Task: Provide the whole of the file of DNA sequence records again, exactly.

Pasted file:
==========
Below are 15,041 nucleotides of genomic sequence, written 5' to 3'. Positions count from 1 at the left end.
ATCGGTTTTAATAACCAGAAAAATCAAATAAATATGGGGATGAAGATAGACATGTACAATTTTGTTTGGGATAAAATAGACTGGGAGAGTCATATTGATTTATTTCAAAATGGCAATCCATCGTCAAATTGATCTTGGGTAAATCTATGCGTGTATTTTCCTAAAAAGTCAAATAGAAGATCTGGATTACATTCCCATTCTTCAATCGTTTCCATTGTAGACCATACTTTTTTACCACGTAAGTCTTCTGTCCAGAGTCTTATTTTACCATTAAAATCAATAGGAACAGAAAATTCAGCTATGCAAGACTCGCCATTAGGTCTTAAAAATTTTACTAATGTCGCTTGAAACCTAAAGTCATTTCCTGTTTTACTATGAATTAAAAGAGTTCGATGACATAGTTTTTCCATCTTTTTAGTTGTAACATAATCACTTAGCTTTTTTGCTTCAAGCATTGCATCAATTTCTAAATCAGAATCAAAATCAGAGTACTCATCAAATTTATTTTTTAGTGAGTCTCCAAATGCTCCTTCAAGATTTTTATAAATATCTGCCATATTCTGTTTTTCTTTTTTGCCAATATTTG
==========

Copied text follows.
Below are 15,041 nucleotides of genomic sequence, written 5' to 3'. Positions count from 1 at the left end.
ATCGGTTTTAATAACCAGAAAAATCAAATAAATATGGGGATGAAGATAGACATGTACAATTTTGTTTGGGATAAAATAGACTGGGAGAGTCATATTGATTTATTTCAAAATGGCAATCCATCGTCAAATTGATCTTGGGTAAATCTATGCGTGTATTTTCCTAAAAAGTCAAATAGAAGATCTGGATTACATTCCCATTCTTCAATCGTTTCCATTGTAGACCATACTTTTTTACCACGTAAGTCTTCTGTCCAGAGTCTTATTTTACCATTAAAATCAATAGGAACAGAAAATTCAGCTATGCAAGACTCGCCATTAGGTCTTAAAAATTTTACTAATGTCGCTTGAAACCTAAAGTCATTTCCTGTTTTACTATGAATTAAAAGAGTTCGATGACATAGTTTTTCCATCTTTTTAGTTGTAACATAATCACTTAGCTTTTTTGCTTCAAGCATTGCATCAATTTCTAAATCAGAATCAAAATCAGAGTACTCATCAAATTTATTTTTTAGTGAGTCTCCAAATGCTCCTTCAAGATTTTTATAAATATCTGCCATATTCTGTTTTTCTTTTTTGCCAATATTTG